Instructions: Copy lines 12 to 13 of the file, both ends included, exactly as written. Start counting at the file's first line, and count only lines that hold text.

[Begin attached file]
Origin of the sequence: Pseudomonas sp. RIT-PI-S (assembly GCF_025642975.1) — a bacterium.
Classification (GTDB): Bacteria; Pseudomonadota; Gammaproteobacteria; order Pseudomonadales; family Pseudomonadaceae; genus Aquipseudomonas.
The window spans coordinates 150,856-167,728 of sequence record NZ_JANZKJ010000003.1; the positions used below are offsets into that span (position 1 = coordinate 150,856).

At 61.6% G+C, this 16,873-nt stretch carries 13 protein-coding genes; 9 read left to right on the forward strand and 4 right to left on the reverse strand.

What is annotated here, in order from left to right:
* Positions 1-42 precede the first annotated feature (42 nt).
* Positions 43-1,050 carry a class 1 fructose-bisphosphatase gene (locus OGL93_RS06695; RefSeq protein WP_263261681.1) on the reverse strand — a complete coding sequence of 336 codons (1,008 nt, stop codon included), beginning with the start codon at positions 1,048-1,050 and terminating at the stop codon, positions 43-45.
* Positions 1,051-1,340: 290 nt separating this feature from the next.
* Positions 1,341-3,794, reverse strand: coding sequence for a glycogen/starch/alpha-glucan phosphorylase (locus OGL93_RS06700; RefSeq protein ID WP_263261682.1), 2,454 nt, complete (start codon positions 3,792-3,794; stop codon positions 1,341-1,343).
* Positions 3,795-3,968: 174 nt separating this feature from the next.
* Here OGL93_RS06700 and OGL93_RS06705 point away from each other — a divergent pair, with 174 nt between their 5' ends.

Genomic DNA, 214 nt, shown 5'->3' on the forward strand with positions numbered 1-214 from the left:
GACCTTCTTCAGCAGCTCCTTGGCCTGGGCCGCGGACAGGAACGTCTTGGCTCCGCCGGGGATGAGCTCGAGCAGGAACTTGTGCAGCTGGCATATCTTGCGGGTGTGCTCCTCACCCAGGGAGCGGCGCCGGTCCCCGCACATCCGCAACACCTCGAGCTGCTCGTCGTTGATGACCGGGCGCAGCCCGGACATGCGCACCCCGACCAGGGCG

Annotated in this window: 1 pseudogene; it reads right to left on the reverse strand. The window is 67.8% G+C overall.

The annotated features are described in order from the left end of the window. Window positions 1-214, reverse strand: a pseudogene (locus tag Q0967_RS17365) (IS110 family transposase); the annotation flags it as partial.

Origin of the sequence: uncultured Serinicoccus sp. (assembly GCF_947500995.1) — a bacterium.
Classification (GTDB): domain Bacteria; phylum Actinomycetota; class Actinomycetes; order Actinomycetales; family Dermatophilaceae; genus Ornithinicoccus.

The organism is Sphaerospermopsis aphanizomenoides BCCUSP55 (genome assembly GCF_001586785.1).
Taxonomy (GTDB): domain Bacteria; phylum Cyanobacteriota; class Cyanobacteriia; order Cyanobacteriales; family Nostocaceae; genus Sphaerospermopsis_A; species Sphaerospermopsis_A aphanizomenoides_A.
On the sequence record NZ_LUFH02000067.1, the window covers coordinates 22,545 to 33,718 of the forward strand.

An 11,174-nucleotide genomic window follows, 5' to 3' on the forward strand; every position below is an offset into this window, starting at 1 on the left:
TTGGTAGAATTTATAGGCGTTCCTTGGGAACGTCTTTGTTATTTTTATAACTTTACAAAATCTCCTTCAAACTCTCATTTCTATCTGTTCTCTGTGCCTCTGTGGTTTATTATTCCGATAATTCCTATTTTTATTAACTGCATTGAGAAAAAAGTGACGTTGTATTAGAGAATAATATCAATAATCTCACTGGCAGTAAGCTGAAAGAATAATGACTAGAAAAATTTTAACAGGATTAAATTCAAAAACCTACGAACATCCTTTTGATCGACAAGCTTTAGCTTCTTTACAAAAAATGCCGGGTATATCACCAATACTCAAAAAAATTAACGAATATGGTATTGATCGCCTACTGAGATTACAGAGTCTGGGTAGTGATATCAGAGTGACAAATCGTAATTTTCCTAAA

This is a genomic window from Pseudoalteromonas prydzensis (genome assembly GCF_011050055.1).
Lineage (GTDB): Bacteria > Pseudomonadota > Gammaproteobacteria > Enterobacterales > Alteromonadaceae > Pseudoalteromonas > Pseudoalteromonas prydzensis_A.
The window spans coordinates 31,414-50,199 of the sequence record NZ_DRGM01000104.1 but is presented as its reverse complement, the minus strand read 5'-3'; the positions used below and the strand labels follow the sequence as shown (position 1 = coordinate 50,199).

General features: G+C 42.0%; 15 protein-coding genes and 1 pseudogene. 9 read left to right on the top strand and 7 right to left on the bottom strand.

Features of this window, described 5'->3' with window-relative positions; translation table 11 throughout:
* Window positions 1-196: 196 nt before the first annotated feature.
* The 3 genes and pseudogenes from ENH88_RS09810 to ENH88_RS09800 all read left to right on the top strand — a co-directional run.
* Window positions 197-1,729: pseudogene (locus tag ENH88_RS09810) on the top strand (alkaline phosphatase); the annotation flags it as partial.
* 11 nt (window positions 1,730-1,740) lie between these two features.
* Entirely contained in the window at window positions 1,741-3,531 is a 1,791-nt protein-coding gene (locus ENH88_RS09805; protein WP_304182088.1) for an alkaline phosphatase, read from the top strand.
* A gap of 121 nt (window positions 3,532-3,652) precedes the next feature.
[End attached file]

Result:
Genomic DNA, 214 nt, shown 5'->3' on the forward strand with positions numbered 1-214 from the left:
GACCTTCTTCAGCAGCTCCTTGGCCTGGGCCGCGGACAGGAACGTCTTGGCTCCGCCGGGGATGAGCTCGAGCAGGAACTTGTGCAGCTGGCATATCTTGCGGGTGTGCTCCTCACCCAGGGAGCGGCGCCGGTCCCCGCACATCCGCAACACCTCGAGCTGCTCGTCGTTGATGACCGGGCGCAGCCCGGACATGCGCACCCCGACCAGGGCG